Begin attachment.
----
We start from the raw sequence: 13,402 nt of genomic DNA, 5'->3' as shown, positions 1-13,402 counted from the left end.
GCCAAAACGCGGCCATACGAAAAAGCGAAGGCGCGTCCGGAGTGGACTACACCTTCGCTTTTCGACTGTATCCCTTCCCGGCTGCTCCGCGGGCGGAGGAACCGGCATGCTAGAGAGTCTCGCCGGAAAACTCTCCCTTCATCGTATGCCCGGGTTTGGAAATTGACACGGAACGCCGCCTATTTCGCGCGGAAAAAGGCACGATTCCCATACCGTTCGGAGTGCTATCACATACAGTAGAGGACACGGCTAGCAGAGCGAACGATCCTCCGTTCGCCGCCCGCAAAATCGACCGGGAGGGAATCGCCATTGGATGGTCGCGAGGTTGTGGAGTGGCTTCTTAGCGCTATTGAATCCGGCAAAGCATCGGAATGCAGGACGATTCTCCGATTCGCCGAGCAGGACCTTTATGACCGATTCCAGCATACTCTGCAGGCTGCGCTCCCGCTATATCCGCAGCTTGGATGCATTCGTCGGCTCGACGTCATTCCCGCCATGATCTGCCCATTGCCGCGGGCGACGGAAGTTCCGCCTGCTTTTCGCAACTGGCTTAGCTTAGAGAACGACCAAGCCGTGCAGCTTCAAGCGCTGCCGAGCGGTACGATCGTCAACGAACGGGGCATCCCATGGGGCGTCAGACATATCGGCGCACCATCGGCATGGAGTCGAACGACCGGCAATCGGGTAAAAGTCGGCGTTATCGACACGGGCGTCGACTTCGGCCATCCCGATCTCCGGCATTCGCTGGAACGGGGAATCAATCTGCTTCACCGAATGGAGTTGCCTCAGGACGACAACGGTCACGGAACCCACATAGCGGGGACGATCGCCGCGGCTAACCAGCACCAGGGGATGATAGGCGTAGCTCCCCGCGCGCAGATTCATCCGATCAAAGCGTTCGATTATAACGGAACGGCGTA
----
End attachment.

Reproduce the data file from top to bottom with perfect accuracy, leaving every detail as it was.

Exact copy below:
We start from the raw sequence: 13,402 nt of genomic DNA, 5'->3' as shown, positions 1-13,402 counted from the left end.
GCCAAAACGCGGCCATACGAAAAAGCGAAGGCGCGTCCGGAGTGGACTACACCTTCGCTTTTCGACTGTATCCCTTCCCGGCTGCTCCGCGGGCGGAGGAACCGGCATGCTAGAGAGTCTCGCCGGAAAACTCTCCCTTCATCGTATGCCCGGGTTTGGAAATTGACACGGAACGCCGCCTATTTCGCGCGGAAAAAGGCACGATTCCCATACCGTTCGGAGTGCTATCACATACAGTAGAGGACACGGCTAGCAGAGCGAACGATCCTCCGTTCGCCGCCCGCAAAATCGACCGGGAGGGAATCGCCATTGGATGGTCGCGAGGTTGTGGAGTGGCTTCTTAGCGCTATTGAATCCGGCAAAGCATCGGAATGCAGGACGATTCTCCGATTCGCCGAGCAGGACCTTTATGACCGATTCCAGCATACTCTGCAGGCTGCGCTCCCGCTATATCCGCAGCTTGGATGCATTCGTCGGCTCGACGTCATTCCCGCCATGATCTGCCCATTGCCGCGGGCGACGGAAGTTCCGCCTGCTTTTCGCAACTGGCTTAGCTTAGAGAACGACCAAGCCGTGCAGCTTCAAGCGCTGCCGAGCGGTACGATCGTCAACGAACGGGGCATCCCATGGGGCGTCAGACATATCGGCGCACCATCGGCATGGAGTCGAACGACCGGCAATCGGGTAAAAGTCGGCGTTATCGACACGGGCGTCGACTTCGGCCATCCCGATCTCCGGCATTCGCTGGAACGGGGAATCAATCTGCTTCACCGAATGGAGTTGCCTCAGGACGACAACGGTCACGGAACCCACATAGCGGGGACGATCGCCGCGGCTAACCAGCACCAGGGGATGATAGGCGTAGCTCCCCGCGCGCAGATTCATCCGATCAAAGCGTTCGATTATAACGGAACGGCGTA